Opinion: Get Proper Smoking Cessation Programming in Place Before Implementing Apartment Smoking Ban

I think we are all in agreement that smoking is bad for your health. No one is protesting this. I also see that all of the West Hollywood City Council is against smoking in common areas, parks etc. This is a good thing for everyone.

I wish that all could get to the point acknowledging that smoking is an addiction. Let’s all take a breath (no pun intended) and look at the facts and hopefully there can be some compassionate agreement that will help those addicted to nicotine to quit. Let’s not shame, punish or moralize. Here is some easily found info.

A study recently appearing in BMJ Open (the leading medical journal) suggests the number of times it take to quit smoking for good is much higher than experts once thought. The U.S. Centers for Disease Control and Prevention (CDC) suggests 8 to 11 attempts. The American Cancer Society believes 8 to 10.

Most smokers use tobacco regularly because they are addicted to nicotine. Addiction is characterized by compulsive drug-seeking and use, even in the face of negative health consequences. The majority of smokers would like to stop smoking, and each year about half try to quit permanently. Yet, only about 6% of smokers are able to quit in a given year.Most smokers will need to make multiple attempts before they are able to quit permanently.Medications including varenicline, and some antidepressants (e.g. bupropion), and nicotine-replacement therapy,can help in many cases according to the National Institute on Drug Abuse.

The list of the hardest drugs to overcome as stated by American Addiction Centers are as follows (their popularity can change slightly in any given year, but these are repeatedly in the top six.)

  1. Heroin and prescription painkillers
  2. Cocaine
  3. Methamphetamine & Crystal Meth
  4. Benzodiazepines
  5. Nicotine
  6. Alcohol

Successful recovery from nicotine addiction will hopefully include CBT, in tandem with biological interventions.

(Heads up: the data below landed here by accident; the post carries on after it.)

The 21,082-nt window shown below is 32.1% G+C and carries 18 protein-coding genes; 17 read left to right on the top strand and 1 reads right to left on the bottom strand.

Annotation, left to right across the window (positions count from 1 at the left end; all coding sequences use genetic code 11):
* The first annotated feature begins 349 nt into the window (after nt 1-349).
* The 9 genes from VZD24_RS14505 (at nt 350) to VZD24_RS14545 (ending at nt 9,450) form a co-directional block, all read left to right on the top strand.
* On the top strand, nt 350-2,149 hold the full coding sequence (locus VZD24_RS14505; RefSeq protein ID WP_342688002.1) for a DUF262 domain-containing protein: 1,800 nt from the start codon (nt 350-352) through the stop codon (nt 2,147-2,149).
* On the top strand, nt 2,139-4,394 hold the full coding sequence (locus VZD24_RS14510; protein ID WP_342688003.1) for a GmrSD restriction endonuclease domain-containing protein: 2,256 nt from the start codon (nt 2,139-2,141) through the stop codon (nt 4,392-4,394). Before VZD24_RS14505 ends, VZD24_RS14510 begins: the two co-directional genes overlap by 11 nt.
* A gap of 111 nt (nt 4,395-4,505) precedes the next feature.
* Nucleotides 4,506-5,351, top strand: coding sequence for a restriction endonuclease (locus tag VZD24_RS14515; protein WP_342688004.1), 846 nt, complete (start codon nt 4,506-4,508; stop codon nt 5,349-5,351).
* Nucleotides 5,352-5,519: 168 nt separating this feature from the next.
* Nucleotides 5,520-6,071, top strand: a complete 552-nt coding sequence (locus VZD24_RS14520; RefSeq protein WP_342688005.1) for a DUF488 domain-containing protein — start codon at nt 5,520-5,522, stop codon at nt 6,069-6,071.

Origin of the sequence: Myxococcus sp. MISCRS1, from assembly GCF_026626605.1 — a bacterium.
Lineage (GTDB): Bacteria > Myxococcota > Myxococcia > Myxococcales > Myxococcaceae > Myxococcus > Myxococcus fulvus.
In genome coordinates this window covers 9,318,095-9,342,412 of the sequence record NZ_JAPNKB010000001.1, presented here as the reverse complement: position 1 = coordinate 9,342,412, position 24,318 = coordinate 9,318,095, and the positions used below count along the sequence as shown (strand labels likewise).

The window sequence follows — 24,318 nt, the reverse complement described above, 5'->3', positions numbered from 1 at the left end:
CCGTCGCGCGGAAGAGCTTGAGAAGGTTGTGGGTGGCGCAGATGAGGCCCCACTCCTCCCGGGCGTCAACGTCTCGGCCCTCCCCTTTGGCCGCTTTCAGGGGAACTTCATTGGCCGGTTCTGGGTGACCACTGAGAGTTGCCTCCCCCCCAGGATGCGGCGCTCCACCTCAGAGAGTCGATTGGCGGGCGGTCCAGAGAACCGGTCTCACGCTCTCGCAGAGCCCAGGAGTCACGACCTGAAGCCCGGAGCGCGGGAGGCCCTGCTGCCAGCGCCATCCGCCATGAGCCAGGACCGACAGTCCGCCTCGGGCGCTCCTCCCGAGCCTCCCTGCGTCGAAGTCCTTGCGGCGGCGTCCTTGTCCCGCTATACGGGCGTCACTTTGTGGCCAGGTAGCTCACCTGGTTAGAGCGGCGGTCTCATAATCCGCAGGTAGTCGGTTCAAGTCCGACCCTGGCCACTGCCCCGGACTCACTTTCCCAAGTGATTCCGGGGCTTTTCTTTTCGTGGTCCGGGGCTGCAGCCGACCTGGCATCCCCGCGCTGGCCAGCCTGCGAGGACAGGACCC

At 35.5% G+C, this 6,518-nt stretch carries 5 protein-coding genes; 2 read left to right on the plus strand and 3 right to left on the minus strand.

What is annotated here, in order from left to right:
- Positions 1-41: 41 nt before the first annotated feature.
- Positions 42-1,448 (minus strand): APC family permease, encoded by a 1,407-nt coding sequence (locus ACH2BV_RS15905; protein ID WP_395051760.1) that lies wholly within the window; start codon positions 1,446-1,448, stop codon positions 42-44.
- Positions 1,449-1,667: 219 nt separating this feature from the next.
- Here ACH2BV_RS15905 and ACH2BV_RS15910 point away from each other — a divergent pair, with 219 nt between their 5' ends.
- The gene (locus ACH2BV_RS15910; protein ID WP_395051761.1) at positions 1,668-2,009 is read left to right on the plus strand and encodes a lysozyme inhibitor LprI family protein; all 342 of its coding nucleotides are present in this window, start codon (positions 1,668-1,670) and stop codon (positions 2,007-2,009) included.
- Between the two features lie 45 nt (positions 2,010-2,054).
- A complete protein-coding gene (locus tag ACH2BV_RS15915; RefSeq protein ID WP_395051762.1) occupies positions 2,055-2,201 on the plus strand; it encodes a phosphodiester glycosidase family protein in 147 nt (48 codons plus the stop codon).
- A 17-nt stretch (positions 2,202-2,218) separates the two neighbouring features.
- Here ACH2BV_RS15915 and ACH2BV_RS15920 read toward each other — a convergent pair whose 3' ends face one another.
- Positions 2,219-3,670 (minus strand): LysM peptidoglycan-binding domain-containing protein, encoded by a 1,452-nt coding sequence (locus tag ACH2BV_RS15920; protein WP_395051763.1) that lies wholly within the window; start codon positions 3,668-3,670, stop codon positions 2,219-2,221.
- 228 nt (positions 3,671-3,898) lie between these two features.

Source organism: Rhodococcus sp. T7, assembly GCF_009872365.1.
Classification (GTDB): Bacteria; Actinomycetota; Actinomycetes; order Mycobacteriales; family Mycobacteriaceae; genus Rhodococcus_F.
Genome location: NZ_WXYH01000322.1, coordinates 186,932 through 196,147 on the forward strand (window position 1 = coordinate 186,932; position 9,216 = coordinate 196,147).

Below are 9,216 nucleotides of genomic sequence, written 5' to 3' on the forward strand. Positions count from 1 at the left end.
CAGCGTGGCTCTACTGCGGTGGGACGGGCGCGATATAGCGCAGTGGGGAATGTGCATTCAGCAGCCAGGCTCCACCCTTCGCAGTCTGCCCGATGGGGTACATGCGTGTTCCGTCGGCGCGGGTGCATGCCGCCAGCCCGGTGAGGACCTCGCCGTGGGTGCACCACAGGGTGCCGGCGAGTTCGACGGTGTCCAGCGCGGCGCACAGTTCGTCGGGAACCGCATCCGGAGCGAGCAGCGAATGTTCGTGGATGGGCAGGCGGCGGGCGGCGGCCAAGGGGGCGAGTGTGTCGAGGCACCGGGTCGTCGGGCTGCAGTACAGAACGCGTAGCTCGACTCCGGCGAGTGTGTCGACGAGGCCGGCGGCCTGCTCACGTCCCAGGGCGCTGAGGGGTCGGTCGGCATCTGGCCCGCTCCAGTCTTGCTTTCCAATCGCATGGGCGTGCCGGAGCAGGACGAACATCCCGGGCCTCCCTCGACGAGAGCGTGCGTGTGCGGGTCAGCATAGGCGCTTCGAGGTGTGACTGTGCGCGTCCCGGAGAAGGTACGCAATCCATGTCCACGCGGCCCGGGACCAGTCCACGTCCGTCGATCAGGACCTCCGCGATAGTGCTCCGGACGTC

Cognitive Behavioral Therapy (CBT) helps patients identify triggers—the people, places, and things that spur behavior—and teaches them relapse-prevention skills (e.g., relaxation techniques) and effective coping strategies to avoid smoking in the face of stressful situations and triggers. A study that compared CBT and basic health education observed that both interventions reduced nicotine dependence. However, another study found that among smokers trying to quit with the nicotine replacement therapy (NRT) patch, patients who participated in six sessions of intensive group CBT had better quit rates than those who received six sessions of general health education.

Like many 12-step programs, peer-to-peer support, phone calls and texting to others trying to recover as well as groups online or in person of people trying to stay smoke free, are essential.

I am presenting this information, not to try to block an apartment/condo smoking ban, but to have a successful and compassionate ban.  Agreeing to put the ban into place AFTER we have programming in place to help constituents to quit, will give us an outcome far greater than simply putting a timeline into place. 

I have been helping addicts into recovery programs for two decades (more than 400) and I have seen what works and what doesn’t.

West Hollywood is the little city that could and did. Let’s apply some strategy into having a successful smoking ban rather than a ban in name only.

As I see it , every Council member ultimately wants this winning outcome. I think all of them would be proud to say that there is a ban, but a ban that actually assisted constituents rather than punished them.

I respectfully suggest that extending the timeline of the ban until a year after the programming is in place is the only way to go for success.

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